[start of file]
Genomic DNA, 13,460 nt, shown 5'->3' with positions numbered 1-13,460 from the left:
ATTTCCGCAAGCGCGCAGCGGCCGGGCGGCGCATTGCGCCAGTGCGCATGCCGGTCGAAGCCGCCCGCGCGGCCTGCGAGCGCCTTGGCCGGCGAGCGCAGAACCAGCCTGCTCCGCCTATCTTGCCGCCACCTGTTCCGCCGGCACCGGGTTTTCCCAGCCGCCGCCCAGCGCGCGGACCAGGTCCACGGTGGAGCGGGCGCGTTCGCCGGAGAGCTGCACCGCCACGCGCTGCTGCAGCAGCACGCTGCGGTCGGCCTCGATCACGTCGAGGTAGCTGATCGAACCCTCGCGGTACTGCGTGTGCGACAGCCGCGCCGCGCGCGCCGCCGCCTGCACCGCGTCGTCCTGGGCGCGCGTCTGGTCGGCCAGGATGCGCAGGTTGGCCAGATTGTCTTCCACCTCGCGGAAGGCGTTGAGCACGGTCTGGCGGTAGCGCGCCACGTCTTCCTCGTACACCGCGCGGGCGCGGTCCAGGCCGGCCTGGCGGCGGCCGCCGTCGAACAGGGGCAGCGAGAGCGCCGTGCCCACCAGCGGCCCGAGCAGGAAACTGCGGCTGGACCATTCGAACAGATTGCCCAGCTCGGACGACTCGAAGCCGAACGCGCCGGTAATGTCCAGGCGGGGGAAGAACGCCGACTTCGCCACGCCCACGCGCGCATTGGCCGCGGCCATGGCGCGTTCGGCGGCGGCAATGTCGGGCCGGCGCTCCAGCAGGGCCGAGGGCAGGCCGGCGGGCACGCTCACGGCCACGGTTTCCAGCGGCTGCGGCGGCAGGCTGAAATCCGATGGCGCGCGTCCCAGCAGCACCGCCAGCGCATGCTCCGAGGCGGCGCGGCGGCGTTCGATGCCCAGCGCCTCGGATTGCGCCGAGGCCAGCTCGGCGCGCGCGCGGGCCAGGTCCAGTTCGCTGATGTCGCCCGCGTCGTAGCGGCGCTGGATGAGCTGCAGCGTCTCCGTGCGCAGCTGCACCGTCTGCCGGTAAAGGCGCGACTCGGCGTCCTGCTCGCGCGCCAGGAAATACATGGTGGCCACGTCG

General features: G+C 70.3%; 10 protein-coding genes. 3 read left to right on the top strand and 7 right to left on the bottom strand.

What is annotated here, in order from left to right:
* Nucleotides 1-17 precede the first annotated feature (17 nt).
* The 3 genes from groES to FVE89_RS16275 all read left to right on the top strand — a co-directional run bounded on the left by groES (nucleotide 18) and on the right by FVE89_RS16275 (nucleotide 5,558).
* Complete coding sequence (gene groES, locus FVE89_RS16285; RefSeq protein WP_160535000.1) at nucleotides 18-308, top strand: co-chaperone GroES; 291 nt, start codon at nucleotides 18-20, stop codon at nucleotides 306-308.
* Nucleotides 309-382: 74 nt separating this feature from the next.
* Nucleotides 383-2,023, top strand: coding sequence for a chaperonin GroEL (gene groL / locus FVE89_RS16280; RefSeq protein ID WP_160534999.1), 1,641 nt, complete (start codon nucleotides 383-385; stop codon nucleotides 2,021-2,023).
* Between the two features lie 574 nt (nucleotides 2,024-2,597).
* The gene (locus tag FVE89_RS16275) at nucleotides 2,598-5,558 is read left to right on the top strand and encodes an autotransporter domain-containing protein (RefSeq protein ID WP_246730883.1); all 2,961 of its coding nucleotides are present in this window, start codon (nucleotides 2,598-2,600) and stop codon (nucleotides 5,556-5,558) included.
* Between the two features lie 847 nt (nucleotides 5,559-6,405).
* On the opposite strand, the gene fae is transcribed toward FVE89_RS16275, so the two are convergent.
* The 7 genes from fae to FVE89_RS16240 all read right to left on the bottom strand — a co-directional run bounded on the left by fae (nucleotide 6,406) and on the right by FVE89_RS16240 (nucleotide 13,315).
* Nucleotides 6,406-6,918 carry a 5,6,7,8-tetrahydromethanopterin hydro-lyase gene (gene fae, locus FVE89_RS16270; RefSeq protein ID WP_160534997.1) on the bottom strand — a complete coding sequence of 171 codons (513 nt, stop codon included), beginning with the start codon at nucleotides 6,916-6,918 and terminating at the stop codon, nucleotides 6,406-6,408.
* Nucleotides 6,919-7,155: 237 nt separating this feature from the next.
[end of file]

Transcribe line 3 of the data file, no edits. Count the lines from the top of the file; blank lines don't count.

General features: G+C 70.3%; 10 protein-coding genes. 3 read left to right on the top strand and 7 right to left on the bottom strand.